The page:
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AvatarComments by pillsy in reply to Andrew Donaldson*

On “Gun Violence: A Cultural Study

Are you suggesting that if roughly 400 people, out of a population of just under 3 million, do something over the course of a year, that's a sign that those 3 million people think that thing is culturally acceptable?

Because that seems like a very strange argument to be making.

On “Reflections on Gun Control

@Oscar Gordon:

Of course this has it’s own issues (all the crazy people could form their own club and be crazy together), but I’m just laying out ideas here, not hammering out concrete policy.

I think that's fair, and the broader idea of making gun owners be better able to advertise their businesses and clubs instead of being relegated to the seamy side of things in the manner of strip clubs sounds like a positive devopment. It's certainly got to be healthier along every axis than having the public face of gun culture be some open-carry activist walking around strapped in Kroger's so they can protect themselves from the Whole Wheat Bandit.

Of course, over the course of the past few months I've come to the conclusion that the "cultural bundling" that Ken White's editorial talked about is actually the fundamental problem with the debate. As long as privately-owned guns are being viewed as just a part of the Team Red uniform, folks on Team Blue are (with some justification) likely to reject the idea that they should have to incur any costs to keep them widely available. and folks on Team Red are (again, with some justification) likely to reject any restrictions on them as being about counting coup in the Culture Wars, rather than realizing public policy benefits.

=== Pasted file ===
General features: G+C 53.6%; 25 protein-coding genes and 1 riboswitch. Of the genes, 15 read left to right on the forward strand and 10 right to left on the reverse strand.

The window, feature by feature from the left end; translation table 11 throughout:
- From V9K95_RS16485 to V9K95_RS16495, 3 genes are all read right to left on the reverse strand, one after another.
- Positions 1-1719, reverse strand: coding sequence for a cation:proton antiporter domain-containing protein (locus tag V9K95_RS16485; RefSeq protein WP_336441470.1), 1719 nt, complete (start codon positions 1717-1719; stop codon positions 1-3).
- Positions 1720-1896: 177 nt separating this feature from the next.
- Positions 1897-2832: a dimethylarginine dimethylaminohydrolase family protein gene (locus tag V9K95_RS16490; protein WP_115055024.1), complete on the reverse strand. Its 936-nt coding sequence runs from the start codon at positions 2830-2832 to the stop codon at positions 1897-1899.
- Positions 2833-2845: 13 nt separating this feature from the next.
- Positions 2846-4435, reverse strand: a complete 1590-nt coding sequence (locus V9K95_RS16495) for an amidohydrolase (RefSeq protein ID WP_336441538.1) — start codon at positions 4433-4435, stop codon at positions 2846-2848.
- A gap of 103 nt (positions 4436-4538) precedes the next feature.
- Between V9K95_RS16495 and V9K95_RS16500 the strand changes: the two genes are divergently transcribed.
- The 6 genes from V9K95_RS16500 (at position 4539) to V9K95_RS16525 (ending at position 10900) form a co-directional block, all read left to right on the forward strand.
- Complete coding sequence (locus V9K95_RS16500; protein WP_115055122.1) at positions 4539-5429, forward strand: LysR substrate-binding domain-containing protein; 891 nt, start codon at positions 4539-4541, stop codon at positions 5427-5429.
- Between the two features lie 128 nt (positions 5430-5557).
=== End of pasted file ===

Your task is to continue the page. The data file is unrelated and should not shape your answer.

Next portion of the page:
Apologies for replying a bit late.

As someone who's shallowly but broadly opposed to many gun control measures beyond improvements in background checks, but really detests the way most pro-gun activist groups conduct their business, I expected to be annoyed by this article. I was, indeed, annoyed by it, but not the way I expected.

Frankly, of the two recommendations in this post, the idea of tying handgun ownership[1] to membership in private clubs just seems like a spectacularly bad idea. If we're talking about an actual right here, one guaranteed by the Constitution, you've just made individuals exercising that right dependent on an unaccountable private organization which sounds to me like a recipe for keeping guns away from socially marginalized people.[2] This is fine if you think that guns are a cute hobby, or for that matter something that no one should have ever, but if owning them is a right, it sounds like the exact opposite of what you want to do. I understand and maybe agree with the policy goal here, but the means sounds like a disaster in the making.

[1] Which is, in the minds of the Courts and most GRAs I've encountered, fundamental to self-defense and thus the actual right to own firearms.

[2] I'm forced to think of the periodic stories I see about gun shop owners declaring they won't sell guns to Muslims, or for that matter liberals, for reasons that I'm sure the owners in question somehow believe make them sound like something other than complete cretins.

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